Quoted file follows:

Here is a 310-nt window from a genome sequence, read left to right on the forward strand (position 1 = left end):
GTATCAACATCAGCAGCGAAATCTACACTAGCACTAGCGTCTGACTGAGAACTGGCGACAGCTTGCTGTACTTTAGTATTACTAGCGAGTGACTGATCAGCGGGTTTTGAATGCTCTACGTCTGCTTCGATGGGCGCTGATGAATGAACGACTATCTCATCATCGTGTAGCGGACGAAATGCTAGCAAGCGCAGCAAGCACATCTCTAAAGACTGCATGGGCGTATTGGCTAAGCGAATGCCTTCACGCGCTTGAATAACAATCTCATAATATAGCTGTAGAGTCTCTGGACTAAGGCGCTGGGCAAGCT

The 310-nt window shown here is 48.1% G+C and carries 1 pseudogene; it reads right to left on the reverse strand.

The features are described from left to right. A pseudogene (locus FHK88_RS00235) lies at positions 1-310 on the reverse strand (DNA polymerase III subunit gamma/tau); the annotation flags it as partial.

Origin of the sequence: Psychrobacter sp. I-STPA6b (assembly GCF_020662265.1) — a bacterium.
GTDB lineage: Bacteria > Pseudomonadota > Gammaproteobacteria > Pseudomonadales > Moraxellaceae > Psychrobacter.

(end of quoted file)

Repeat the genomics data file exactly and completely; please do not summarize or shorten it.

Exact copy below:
Here is a 310-nt window from a genome sequence, read left to right on the forward strand (position 1 = left end):
GTATCAACATCAGCAGCGAAATCTACACTAGCACTAGCGTCTGACTGAGAACTGGCGACAGCTTGCTGTACTTTAGTATTACTAGCGAGTGACTGATCAGCGGGTTTTGAATGCTCTACGTCTGCTTCGATGGGCGCTGATGAATGAACGACTATCTCATCATCGTGTAGCGGACGAAATGCTAGCAAGCGCAGCAAGCACATCTCTAAAGACTGCATGGGCGTATTGGCTAAGCGAATGCCTTCACGCGCTTGAATAACAATCTCATAATATAGCTGTAGAGTCTCTGGACTAAGGCGCTGGGCAAGCT

The 310-nt window shown here is 48.1% G+C and carries 1 pseudogene; it reads right to left on the reverse strand.

The features are described from left to right. A pseudogene (locus FHK88_RS00235) lies at positions 1-310 on the reverse strand (DNA polymerase III subunit gamma/tau); the annotation flags it as partial.

Origin of the sequence: Psychrobacter sp. I-STPA6b (assembly GCF_020662265.1) — a bacterium.
GTDB lineage: Bacteria > Pseudomonadota > Gammaproteobacteria > Pseudomonadales > Moraxellaceae > Psychrobacter.